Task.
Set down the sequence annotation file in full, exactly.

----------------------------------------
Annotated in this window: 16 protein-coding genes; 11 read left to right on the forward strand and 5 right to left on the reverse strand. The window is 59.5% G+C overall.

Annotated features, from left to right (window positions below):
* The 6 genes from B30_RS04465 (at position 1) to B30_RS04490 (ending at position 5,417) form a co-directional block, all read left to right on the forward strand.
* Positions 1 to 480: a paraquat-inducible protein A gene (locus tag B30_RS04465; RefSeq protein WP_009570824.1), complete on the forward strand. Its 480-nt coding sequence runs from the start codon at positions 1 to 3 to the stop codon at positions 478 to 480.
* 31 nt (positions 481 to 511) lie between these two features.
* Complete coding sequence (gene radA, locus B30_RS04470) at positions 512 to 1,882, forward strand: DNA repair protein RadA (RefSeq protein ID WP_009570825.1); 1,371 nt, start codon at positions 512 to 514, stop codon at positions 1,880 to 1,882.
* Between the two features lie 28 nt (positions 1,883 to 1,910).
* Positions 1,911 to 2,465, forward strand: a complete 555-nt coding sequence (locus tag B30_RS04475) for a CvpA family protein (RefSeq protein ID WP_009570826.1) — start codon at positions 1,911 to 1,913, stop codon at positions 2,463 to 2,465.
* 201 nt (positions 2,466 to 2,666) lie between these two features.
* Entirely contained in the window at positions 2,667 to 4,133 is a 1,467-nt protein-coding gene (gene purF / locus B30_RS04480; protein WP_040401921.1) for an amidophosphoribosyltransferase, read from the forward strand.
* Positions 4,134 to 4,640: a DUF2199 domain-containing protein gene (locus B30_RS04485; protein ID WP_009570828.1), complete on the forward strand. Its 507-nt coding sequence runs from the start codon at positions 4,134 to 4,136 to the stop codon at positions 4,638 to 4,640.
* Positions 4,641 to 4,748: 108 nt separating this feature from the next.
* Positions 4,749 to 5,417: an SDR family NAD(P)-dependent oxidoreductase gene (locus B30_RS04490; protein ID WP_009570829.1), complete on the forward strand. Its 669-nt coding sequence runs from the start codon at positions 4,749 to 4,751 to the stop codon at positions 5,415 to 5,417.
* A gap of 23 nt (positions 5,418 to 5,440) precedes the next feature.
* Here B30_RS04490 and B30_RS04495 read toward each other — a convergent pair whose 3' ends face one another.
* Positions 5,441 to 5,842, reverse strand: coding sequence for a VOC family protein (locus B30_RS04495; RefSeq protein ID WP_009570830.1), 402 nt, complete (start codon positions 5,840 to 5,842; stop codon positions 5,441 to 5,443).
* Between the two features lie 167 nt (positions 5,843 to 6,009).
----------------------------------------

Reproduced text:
Annotated in this window: 16 protein-coding genes; 11 read left to right on the forward strand and 5 right to left on the reverse strand. The window is 59.5% G+C overall.

Annotated features, from left to right (window positions below):
* The 6 genes from B30_RS04465 (at position 1) to B30_RS04490 (ending at position 5,417) form a co-directional block, all read left to right on the forward strand.
* Positions 1 to 480: a paraquat-inducible protein A gene (locus tag B30_RS04465; RefSeq protein WP_009570824.1), complete on the forward strand. Its 480-nt coding sequence runs from the start codon at positions 1 to 3 to the stop codon at positions 478 to 480.
* 31 nt (positions 481 to 511) lie between these two features.
* Complete coding sequence (gene radA, locus B30_RS04470) at positions 512 to 1,882, forward strand: DNA repair protein RadA (RefSeq protein ID WP_009570825.1); 1,371 nt, start codon at positions 512 to 514, stop codon at positions 1,880 to 1,882.
* Between the two features lie 28 nt (positions 1,883 to 1,910).
* Positions 1,911 to 2,465, forward strand: a complete 555-nt coding sequence (locus tag B30_RS04475) for a CvpA family protein (RefSeq protein ID WP_009570826.1) — start codon at positions 1,911 to 1,913, stop codon at positions 2,463 to 2,465.
* 201 nt (positions 2,466 to 2,666) lie between these two features.
* Entirely contained in the window at positions 2,667 to 4,133 is a 1,467-nt protein-coding gene (gene purF / locus B30_RS04480; protein WP_040401921.1) for an amidophosphoribosyltransferase, read from the forward strand.
* Positions 4,134 to 4,640: a DUF2199 domain-containing protein gene (locus B30_RS04485; protein ID WP_009570828.1), complete on the forward strand. Its 507-nt coding sequence runs from the start codon at positions 4,134 to 4,136 to the stop codon at positions 4,638 to 4,640.
* Positions 4,641 to 4,748: 108 nt separating this feature from the next.
* Positions 4,749 to 5,417: an SDR family NAD(P)-dependent oxidoreductase gene (locus B30_RS04490; protein ID WP_009570829.1), complete on the forward strand. Its 669-nt coding sequence runs from the start codon at positions 4,749 to 4,751 to the stop codon at positions 5,415 to 5,417.
* A gap of 23 nt (positions 5,418 to 5,440) precedes the next feature.
* Here B30_RS04490 and B30_RS04495 read toward each other — a convergent pair whose 3' ends face one another.
* Positions 5,441 to 5,842, reverse strand: coding sequence for a VOC family protein (locus B30_RS04495; RefSeq protein ID WP_009570830.1), 402 nt, complete (start codon positions 5,840 to 5,842; stop codon positions 5,441 to 5,443).
* Between the two features lie 167 nt (positions 5,843 to 6,009).